Resources for California Educators
Lending Library |
Additional Resources Supported By WHALE TAIL® Funds
California Environmental Education Interagency Network |
California Environmental Education Events Calendar
California Coastal Commission Resources and Programs
WHALE TAIL® Grants Program
Schools are eligible to apply to the WHALE TAIL®
Grants Program for funding to support coastal and marine education projects. Educators reaching
underserved communities, including multicultural and inland areas, are especially encouraged to submit
proposals. You may request up to $50,000 and applications are accepted once a year in the fall.
California Coastal Voices
California Coastal Voices is a free,
project-based learning guide and online toolkit for middle and high school teachers. Consisting
of six units, or "projects," that introduce students to coastal conflicts, challenges, and
scientific and policy issues, the emphasis is on problem solving and communication. This
learning guide was designed to address California's Next Generation Science, Common Core, and
History-Social Science standards. Download teacher resources and student activities and access
slideshows, videos, articles, and much more.
Schoolyard Cleanup Program
Want your students to participate in Coastal Cleanup Day but can't get them out on a field
trip to a beach or local waterway? Want to show them that environmentally responsible behavior
can begin at their school and in their own neighborhood? Interested in a real world data collection
and problem-solving experience that takes place right on school grounds and supports your Next
Generation Science Standards? You can organize a Schoolyard
Cleanup and accomplish all of these goals.
Coming Together for the Climate Video Challenge
Climate change is a global problem that has many local implications. It impacts all of us, and
it will take all of us working together to face it. With this understanding in mind, the
Coastal Commission invites California middle and high school students to present a video
response to the question, "How do we come together for the climate?" The entry deadline for this
video challenge is March 31, 2020
King Tides Project and Sea Level Rise
The California King Tides Project offers many opportunities
for students and teachers in science and humanities. Get ideas on how to incorporate this project into
your classes and also find sea level rise education resources on the
King Tides Resources for Educators page.
Coastal Art and Poetry Contest
The California Coastal Commission invites all California students in grades
K-12 to participate in the Coastal Art & Poetry Contest. The deadline to submit
entries is at the end of January.
Build Personal Fishing Line Containers
Student groups can help keep fishing line out of our environment by taking part in the
Stow It Don't Throw It program. Students collect used
tennis ball (or similar) packaging and construct personal fishing line canisters that
help people keep their used line contained until they can get it to a recycling station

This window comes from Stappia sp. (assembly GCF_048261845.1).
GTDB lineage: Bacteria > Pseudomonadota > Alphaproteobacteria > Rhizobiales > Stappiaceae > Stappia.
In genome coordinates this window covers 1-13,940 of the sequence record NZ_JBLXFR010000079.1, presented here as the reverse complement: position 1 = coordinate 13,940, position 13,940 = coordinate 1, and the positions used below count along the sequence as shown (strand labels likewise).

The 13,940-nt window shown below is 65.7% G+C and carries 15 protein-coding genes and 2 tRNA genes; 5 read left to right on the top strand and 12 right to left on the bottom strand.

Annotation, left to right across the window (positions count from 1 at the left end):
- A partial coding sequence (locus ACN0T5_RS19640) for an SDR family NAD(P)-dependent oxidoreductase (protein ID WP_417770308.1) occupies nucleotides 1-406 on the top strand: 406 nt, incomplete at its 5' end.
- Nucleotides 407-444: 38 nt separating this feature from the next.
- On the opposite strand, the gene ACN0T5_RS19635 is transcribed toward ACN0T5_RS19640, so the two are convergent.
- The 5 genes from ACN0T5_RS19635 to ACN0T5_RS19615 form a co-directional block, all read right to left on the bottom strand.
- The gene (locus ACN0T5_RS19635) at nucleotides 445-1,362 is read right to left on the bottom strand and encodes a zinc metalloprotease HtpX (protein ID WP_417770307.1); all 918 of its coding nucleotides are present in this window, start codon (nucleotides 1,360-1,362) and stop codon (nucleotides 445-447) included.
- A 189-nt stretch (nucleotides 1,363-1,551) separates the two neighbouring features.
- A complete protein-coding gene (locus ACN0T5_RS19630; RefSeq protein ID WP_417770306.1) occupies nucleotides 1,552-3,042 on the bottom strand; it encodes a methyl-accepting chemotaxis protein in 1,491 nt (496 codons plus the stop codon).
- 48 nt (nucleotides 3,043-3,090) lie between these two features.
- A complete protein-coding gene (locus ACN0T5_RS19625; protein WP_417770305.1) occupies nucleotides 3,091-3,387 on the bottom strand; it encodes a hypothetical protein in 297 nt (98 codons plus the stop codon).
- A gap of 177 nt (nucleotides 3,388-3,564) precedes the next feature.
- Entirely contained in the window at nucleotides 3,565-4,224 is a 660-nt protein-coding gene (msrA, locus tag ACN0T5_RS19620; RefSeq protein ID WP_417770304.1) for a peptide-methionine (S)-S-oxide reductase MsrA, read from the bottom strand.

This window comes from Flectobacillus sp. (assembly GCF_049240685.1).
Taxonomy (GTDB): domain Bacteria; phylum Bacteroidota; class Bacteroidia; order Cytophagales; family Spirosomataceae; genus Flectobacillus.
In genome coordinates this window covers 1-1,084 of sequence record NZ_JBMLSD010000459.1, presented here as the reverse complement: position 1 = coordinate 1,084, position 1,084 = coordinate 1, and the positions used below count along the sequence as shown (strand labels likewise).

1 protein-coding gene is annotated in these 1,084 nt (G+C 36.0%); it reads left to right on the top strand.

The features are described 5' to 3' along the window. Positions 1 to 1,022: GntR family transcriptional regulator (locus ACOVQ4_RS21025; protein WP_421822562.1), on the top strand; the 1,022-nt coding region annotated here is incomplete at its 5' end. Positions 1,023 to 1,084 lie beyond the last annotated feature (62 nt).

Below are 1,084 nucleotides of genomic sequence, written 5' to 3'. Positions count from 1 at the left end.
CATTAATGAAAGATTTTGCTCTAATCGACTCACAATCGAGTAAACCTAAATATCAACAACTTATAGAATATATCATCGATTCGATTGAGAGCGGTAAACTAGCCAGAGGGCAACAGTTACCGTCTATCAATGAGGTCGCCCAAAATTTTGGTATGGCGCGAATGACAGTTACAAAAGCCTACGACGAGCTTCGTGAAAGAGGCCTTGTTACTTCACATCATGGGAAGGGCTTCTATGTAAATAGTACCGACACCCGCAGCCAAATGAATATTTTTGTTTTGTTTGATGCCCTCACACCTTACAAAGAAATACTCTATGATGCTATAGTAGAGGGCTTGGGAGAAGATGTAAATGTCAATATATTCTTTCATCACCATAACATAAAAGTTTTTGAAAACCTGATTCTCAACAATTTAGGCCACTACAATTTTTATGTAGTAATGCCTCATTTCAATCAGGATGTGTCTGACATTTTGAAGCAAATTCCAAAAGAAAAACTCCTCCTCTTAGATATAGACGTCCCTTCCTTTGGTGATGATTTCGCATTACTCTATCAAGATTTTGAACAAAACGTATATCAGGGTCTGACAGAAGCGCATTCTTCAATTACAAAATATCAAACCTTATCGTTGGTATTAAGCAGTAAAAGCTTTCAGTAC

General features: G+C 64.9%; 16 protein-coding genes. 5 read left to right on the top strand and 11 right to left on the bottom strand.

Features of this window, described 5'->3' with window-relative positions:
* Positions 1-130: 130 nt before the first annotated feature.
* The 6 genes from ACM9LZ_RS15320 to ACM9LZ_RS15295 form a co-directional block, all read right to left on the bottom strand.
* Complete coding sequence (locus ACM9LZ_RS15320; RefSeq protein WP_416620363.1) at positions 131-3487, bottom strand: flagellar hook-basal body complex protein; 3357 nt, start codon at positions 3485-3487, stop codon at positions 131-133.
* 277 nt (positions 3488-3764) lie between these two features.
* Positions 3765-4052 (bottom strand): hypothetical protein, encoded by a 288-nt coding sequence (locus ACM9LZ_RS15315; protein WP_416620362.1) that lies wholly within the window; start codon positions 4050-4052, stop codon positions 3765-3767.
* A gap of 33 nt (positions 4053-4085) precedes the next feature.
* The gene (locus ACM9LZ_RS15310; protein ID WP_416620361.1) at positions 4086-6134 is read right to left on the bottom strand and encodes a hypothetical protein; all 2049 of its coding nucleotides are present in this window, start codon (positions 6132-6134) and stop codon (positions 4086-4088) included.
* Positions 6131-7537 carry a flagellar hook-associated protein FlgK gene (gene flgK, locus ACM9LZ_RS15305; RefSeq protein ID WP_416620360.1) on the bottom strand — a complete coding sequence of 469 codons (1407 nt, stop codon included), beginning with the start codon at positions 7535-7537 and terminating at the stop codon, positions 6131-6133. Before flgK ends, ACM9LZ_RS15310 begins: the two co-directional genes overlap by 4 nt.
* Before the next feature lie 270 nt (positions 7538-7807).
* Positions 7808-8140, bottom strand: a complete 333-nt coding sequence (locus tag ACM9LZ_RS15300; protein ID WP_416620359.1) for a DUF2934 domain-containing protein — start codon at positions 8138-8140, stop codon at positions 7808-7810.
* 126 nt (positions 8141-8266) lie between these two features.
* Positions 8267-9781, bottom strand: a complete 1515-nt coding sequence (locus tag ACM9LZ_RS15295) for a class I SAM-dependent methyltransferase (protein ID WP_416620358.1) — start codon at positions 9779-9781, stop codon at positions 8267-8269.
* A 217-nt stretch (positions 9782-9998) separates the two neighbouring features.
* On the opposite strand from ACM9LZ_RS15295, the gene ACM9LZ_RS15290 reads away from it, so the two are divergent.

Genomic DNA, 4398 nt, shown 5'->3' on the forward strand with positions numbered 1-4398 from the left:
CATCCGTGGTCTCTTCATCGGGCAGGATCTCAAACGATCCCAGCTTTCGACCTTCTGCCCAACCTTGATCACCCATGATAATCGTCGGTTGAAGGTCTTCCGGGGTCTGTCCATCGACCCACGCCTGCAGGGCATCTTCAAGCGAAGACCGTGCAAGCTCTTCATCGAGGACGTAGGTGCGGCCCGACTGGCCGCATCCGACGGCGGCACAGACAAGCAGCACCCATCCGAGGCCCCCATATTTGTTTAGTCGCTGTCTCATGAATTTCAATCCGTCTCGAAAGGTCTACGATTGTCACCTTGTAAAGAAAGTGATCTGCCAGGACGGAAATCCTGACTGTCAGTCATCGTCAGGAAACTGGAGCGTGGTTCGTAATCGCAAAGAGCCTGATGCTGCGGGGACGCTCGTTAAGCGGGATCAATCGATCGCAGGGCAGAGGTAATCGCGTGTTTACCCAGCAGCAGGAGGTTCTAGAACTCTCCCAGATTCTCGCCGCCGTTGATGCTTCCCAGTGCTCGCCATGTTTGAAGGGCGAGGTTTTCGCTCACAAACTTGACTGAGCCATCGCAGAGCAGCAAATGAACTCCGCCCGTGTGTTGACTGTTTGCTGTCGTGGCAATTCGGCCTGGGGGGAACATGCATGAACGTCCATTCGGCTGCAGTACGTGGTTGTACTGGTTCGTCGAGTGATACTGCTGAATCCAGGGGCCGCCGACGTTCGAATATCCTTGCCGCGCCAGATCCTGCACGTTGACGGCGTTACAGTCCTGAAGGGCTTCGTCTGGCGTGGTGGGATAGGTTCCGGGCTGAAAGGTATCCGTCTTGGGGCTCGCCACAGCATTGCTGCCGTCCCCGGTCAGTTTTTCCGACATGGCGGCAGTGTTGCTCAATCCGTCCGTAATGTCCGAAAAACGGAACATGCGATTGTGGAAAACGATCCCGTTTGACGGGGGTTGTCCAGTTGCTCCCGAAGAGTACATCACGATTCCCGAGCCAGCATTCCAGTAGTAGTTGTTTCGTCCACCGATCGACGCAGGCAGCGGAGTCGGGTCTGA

or dispose of it safely in the garbage. Our Clean Boating Program will distribute the
containers you construct or your students can take them directly to fishing piers, marinas, or boating supply
stores to get them into the hands of people who need them.
Waves, Wetlands, and Watersheds Science Activity Guide
Waves, Wetlands, and Watersheds
is a classroom and community activity guide, first printed in
2003, that addresses issues such as endangered species, marine debris, coastal
geology, water use, and much more. It is
carefully aligned to the California State Science Content Standards for grades 3
through 8, and includes “Community Action” lessons adaptable for all ages up to
and beyond 12th grade. The guide is available for free from the
California Coastal Commission. Call or email for more information or to request
an orientation workshop for your area.
Our Wetlands, Our World High School Activity Guide
Our Wetlands, Our World provides information and activities to help high school
students learn about the importance of wetlands and to become involved in the
restoration of these valuable, unique environments. It also helps bring State Content
Standards to life by linking science concepts to local resources. The focus of this
2004 guide is on Upper Newport Bay in Orange County; however, much of the information is
applicable to other wetland sites.
Personal Trash Choices Activity
This group activity for youth or adults asks participants
to think about and to argue for how they relate to trash items in their lives.
Plastic Properties Investigation
This demonstration or small group activity has students
investigating the phenomenon of a plastic bottle in water. Does it float? Does it sink? What
are the implications of its properties?
Gallery of Sand
View magnified photos of sand from more than 25 beaches, which can be used
to support sand-related lessons in Waves, Wetlands, and Watersheds or as phenomena to launch
other student work.
Measuring a Blue Whale in the Schoolyard
Blue whales are the largest animals known to have lived on earth, and they can be seen right off